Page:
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I'm a Christian viewer and sorry to say that Strobel's film version of
'The Case For Christ' will be barely watchable for anyone not already
dabbling with Christian theology. Antagonists to faith will find none
of the featured historical "experts" trustworthy or convincing, given
that every face appears linked to a seminary or church. Could they
really not find any Atheist professionals who would both agree on these
historical points AND offer their likenesses to the film? Sad either
Strobel's own dramatic journey seems woefully underplayed and underutilized as well. Rather than taking us through the hard questions and arguments in his own atheist checklist, he simply splashes around in the theological shallow end -- the serious parties (intellectuals and science- types) won't find his History Lite bold or dedicated enough at all.
A nice idea based on an effective book, but the movie's just too much a pep rally. I would be far more interested to see this revised for a strictly irreligious audience.
I'm sure many people watch this movie and even read the books to find
answers for their questions...well here they are. Strobel asks many
experts with a very lengthy education on the subject these tough and
widely pondered problems about the New Testament and they give you some
very reasonable answers. Of course, all-in-all it really will require
faith but this movie will help you to understand the basis of your
If you are a Christian this movie is sure to help you grow stronger in your faith and even motivate you to do further research. If you are not a Christian be sure to watch with an open-mind and further in your own personal research.
The only bad thing I have to say about this documentary is the style. I don't know what was up with he introductions to all the people being interviewed but it just came off as corny. I was a little disappointed that it looked as if this film was made specifically for church groups instead of a more "Hollywood" type movie. If you look past all that the interviews and questions being answered are still there.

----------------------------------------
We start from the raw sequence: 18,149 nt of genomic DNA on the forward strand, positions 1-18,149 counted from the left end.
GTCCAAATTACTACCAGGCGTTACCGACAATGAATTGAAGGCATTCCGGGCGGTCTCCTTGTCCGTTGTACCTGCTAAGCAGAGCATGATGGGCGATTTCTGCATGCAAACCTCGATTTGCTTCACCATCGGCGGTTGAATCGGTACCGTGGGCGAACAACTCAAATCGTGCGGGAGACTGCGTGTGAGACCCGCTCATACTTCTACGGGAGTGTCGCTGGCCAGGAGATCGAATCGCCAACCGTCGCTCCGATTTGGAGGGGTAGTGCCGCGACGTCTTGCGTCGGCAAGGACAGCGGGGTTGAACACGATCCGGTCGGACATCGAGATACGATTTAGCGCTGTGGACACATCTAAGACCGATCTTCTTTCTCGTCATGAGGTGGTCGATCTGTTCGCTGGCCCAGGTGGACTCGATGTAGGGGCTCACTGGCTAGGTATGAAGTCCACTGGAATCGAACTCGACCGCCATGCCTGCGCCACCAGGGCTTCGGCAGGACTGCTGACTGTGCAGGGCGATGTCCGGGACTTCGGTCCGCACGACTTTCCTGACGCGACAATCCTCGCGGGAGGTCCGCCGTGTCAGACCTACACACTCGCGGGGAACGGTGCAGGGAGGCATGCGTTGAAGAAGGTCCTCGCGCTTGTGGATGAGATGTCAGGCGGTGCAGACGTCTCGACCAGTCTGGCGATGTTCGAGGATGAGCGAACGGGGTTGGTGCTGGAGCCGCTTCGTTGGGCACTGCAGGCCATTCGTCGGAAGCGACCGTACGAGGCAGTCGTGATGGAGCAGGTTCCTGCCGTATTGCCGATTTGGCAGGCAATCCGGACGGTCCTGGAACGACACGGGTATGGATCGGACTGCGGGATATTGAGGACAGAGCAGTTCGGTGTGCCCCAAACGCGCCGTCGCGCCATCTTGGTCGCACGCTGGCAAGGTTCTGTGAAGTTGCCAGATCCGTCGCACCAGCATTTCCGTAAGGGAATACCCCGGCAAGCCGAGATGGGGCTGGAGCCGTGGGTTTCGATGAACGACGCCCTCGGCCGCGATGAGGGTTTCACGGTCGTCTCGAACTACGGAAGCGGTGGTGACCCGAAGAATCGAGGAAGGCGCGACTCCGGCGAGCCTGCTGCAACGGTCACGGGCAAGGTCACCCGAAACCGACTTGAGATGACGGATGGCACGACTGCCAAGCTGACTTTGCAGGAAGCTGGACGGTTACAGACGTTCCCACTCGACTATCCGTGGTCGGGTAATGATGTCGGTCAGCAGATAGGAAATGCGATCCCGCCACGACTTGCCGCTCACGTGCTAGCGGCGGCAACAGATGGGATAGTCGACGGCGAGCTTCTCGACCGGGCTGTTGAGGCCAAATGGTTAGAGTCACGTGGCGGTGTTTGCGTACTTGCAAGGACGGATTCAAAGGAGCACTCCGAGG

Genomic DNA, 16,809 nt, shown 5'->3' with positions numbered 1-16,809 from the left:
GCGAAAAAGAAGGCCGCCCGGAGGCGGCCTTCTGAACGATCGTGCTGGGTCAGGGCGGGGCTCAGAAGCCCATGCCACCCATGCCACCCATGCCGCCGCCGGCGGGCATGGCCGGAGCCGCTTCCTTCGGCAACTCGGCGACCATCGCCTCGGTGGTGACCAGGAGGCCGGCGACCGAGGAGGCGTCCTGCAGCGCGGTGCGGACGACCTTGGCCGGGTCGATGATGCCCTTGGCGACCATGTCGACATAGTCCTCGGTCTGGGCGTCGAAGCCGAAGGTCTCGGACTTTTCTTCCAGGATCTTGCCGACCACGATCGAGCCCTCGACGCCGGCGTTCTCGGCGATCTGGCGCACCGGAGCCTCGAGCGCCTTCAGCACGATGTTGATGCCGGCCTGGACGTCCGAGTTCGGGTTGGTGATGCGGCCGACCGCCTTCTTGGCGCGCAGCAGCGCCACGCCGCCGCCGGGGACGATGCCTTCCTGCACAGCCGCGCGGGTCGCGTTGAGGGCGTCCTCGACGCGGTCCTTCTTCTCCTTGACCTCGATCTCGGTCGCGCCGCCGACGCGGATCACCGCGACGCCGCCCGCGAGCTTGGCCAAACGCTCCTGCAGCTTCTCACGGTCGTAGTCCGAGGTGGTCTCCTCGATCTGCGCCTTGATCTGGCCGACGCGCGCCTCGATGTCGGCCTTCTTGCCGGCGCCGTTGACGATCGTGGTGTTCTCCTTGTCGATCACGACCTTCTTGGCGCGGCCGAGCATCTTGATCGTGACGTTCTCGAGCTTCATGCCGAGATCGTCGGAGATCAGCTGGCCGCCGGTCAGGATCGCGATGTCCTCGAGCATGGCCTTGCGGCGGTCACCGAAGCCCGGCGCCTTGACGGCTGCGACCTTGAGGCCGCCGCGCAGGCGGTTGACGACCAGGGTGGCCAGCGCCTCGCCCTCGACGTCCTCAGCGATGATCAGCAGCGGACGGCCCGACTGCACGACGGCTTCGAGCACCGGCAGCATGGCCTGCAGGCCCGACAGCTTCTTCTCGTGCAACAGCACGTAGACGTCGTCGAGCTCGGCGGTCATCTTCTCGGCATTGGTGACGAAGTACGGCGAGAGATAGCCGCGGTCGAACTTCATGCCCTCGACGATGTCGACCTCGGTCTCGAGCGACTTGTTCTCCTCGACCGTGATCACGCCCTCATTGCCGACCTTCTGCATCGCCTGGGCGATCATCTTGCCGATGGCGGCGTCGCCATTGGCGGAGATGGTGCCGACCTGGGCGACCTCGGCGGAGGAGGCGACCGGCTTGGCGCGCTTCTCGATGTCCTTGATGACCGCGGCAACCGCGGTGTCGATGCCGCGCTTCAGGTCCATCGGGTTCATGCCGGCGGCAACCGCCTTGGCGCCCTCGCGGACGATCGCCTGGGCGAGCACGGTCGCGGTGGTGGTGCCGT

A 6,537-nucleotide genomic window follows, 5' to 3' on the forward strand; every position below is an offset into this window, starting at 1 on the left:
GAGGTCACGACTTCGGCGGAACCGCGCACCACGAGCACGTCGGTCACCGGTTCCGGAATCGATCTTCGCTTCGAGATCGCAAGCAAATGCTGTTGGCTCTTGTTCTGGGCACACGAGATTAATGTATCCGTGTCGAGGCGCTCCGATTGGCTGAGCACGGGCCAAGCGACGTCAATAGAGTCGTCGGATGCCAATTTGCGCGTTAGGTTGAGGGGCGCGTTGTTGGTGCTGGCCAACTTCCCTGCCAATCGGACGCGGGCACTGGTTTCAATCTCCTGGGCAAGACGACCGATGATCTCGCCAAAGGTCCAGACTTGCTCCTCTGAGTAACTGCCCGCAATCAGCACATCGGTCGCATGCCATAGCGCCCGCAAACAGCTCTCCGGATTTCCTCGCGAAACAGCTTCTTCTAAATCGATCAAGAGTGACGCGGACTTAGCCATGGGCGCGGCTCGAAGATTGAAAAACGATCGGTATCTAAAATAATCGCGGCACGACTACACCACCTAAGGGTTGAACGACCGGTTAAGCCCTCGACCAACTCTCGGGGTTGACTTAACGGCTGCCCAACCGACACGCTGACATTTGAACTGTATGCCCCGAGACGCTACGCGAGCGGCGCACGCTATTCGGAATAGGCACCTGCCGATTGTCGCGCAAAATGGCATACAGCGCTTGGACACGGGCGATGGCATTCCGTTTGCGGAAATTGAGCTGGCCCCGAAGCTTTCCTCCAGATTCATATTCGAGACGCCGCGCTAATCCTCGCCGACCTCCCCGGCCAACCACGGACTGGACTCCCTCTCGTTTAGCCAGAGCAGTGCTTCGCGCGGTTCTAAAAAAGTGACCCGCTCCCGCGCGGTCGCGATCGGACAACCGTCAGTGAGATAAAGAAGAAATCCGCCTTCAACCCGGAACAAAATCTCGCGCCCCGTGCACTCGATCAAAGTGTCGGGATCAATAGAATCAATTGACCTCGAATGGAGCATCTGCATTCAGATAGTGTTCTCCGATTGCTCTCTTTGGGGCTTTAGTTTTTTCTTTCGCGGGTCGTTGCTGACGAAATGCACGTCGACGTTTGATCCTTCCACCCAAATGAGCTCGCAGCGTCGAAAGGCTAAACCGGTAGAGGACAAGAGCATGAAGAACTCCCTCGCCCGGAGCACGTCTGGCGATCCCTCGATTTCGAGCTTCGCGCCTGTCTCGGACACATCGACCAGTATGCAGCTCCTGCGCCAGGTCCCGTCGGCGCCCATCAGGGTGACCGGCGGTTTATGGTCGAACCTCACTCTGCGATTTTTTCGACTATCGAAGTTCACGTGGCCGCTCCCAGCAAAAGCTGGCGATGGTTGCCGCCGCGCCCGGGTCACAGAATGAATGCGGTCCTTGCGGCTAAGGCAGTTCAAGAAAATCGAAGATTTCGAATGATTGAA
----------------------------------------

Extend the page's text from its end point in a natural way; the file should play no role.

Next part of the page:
In this documentary, the filmmaker rounds up a bunch of experts, many
of whom are priests, pastors, or divinity professors, and presumes that
these are unbiased experts who can help determine the validity of
claims made by the bible. Their research tells them that everything in
the bible is true, and hearing voice after voice make these
affirmations we are supposed to be convinced that Jesus was actually
God. It is a defense without an opposing argument. It is an artificial
They say that all the claims made about Jesus are true because there are eyewitnesses, and that is irrefutable proof. Eyewitnesses who passed teachings down by generations is irrefutable if you believe these experts and would stand up in a court of law. Not really. There are many eyewitnesses of UFO's, alien abductions, bigfoot. Yet who of these experts would consider that irrefutable.